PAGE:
Canberra Airport marked the beginning of a new era today (21 July) with the arrival and departure of the first international flights since the pandemic.
Fiji Airways flight FJ951 from Nadi touched down about 1 pm, delivering its first load of passengers from the Pacific nation to the national capital, and in a quick turnaround took on about 130 Canberra souls for the inaugural four-hour flight out.
For Canberra Airport CEO Stephen Byron, the Fiji flight means the turbulence of COVID-19 is well and truly behind the airport. Singapore Airlines and Qatar Airways operated from Canberra prior to the pandemic, but both carriers have suspended services indefinitely.
“I never thought I’d get to have the first international flight twice, so this is the second time coming, and it’s even sweeter than the first time when we had Singapore Airlines flying,” he said.
“It’s a really, really exciting day to be back after three and a half years of COVID.”
Mr Byron said bookings were strong for the flights, which will start on Tuesdays and Fridays but come October will also take off on Sundays.
He said the first was always the hardest, but he expects flights across the Tasman within 12 months and is hopeful of regaining the Doha or Singapore hub or possibly both.
Chief Minister and Minister for Tourism Andrew Barr has also been pushing for direct flights between Canberra and New Zealand, and met with Wellington Airport earlier this week to discuss re-establishing the connection.
“We’d love an announcement between now and Christmas but let’s just see how time goes,” Mr Byron said.
“You’ve got to remember that last time, four weeks after the first ever Singapore flight four weeks later, Qatar announced they were flying daily and that was a game changer and helped Singapore Airlines to daily flights too.”
While Fiji is an attractive destination in the middle of Canberra winter, the link to Nadi also offers connections to North America, which was stimulating a deal of business traffic.
Mr Byron said Fiji Airways flew A380s to Los Angeles, San Francisco and Vancouver after a two-hour layover.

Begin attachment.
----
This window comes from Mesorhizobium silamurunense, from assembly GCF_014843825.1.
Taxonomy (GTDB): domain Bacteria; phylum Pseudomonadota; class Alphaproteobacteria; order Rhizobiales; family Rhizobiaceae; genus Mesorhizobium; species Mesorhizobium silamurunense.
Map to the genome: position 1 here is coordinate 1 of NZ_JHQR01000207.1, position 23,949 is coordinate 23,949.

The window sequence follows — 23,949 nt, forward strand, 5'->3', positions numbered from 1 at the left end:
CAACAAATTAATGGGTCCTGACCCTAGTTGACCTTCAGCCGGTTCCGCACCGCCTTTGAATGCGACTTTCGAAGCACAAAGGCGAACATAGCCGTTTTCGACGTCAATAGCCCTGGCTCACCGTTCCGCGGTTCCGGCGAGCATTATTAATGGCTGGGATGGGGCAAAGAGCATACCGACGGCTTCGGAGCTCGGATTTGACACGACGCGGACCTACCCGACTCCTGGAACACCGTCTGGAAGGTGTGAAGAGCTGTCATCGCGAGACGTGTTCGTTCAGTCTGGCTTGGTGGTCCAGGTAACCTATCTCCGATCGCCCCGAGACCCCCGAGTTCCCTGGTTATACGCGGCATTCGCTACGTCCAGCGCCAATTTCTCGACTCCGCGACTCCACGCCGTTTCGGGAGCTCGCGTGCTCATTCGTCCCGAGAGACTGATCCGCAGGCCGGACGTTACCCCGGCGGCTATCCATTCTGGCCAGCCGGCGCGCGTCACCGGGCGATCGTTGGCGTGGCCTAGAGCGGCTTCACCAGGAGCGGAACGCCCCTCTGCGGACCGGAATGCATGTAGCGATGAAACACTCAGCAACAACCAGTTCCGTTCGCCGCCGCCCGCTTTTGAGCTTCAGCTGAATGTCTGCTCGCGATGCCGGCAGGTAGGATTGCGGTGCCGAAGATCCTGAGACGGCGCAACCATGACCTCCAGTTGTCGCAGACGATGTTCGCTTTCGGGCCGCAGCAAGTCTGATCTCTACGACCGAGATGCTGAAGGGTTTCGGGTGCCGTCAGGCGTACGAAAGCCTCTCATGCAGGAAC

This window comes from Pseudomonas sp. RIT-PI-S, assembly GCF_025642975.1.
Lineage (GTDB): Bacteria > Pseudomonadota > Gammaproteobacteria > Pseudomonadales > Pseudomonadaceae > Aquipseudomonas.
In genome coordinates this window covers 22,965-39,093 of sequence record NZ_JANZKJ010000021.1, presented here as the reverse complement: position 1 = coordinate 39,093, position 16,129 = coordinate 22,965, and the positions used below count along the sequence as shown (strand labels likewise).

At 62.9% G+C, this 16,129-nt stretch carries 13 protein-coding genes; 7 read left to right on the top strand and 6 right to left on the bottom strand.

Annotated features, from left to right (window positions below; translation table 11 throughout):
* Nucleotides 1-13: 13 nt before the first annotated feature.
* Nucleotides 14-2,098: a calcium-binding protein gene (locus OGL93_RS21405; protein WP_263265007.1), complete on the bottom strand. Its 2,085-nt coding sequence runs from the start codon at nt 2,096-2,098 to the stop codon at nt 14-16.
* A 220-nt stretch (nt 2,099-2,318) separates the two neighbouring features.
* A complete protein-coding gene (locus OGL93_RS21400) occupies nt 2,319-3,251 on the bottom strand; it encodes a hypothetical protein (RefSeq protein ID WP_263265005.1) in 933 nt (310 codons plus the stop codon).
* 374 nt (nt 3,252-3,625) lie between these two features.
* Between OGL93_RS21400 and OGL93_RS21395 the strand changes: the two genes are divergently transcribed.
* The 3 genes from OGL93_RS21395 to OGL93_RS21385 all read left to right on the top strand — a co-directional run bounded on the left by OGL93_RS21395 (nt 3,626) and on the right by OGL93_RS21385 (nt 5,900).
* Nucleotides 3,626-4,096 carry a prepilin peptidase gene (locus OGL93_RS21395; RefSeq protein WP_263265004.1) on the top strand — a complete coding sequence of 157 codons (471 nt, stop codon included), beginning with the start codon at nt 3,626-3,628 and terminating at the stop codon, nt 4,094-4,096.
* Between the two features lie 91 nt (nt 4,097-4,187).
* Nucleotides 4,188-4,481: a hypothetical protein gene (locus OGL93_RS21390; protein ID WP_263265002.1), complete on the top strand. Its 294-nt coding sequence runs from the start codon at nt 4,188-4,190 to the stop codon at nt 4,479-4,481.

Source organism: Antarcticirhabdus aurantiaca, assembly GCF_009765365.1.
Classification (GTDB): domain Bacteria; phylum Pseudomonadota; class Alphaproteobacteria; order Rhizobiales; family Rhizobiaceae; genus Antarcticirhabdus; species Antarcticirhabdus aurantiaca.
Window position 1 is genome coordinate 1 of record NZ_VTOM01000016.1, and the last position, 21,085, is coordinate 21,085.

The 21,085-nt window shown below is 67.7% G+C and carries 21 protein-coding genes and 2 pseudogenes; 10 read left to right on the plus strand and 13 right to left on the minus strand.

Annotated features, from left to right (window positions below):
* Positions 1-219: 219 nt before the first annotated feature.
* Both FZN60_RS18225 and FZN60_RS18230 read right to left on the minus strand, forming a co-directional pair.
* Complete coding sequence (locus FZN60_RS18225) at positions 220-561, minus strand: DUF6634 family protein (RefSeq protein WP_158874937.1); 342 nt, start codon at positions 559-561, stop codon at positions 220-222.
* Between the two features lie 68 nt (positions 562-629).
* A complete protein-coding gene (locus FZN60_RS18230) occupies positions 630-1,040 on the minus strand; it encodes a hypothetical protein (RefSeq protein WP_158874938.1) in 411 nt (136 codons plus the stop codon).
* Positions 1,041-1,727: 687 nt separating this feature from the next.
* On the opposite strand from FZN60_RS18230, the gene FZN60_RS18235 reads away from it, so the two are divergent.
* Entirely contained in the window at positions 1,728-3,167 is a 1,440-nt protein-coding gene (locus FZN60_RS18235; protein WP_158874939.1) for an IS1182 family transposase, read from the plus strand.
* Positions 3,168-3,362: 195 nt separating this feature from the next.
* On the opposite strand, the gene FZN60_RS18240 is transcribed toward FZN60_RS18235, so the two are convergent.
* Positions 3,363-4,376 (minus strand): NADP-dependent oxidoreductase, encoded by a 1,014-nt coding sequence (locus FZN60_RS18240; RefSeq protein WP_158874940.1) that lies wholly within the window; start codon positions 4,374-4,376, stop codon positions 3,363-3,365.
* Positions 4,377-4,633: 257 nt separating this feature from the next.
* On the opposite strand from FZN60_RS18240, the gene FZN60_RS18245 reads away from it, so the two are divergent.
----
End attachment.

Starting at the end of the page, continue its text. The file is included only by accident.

“It’s absolutely fantastic,” he said. “You comply with the Golden Rule, avoid Sydney Airport at all costs, and that’s what a direct service does,” he said.
In fact, today’s flight carried 10 passengers who were originally travelling to Fiji via Sydney with Qantas but a cancellation meant Canberra Airport was able to provide a direct route.
Fiji Airways Regional Manager John Nickel said forward bookings looked very healthy, with 7 per cent growth week on week.
“This is a positive indication that the route will be sustainable and healthy in the long term,” he said.
“The new direct service from Canberra will provide customers with enhanced connectivity and convenience, offering seamless access between the stunning islands of Fiji and the capital city of Australia.
“It also opens up a new transit point for the people of Canberra to travel onwards to other parts of the world including North America, Vancouver and East Asia.”
Mr Nickel said Canberra had always been on the airline’s radar and it was only a matter of time before a route was established.
Fiji High Commissioner David Kolitagane said the new route was a strategic partnership that connected Canberra to the hub of the Pacific and strengthens engagement with the region.
He said the route would contribute to the rebuilding of Fiji’s tourism industry after COVID and boost investment and the exchange of goods and services.
“We look forward to welcoming you all on our shores,” he said. “Fiji will open its arms and we invite you to experience the magic of Fiji and or the warmth of the people and hospitality.”
VisitCanberra Director Jonathan Kobus said it had been a clear commitment from the ACT Government to use aviation as a mechanism for creating international relationships for the social, cultural and economic benefit of Canberra.
“This flight is going to make a big difference in supporting the growth of our visitor economy,” he said.
Mr Barr said that re-establishing Canberra’s international aviation connections was a critical part of our Tourism 2030 Strategy to reach $4 billion in visitor expenditure by 2030.
“The direct connection to Fiji is opening up the North American market and we look forward to working with Fiji Airways and the Canberra Airport and our industry partners to make the most of this opportunity,” he said.
Fiji Airways flies Boeing 737 MAX 8 aircraft to Nadi. Return airfares on the new service can be had from $539 via fijiairways.com, with the introductory rate available until 31 July for select travel dates up to May 2024.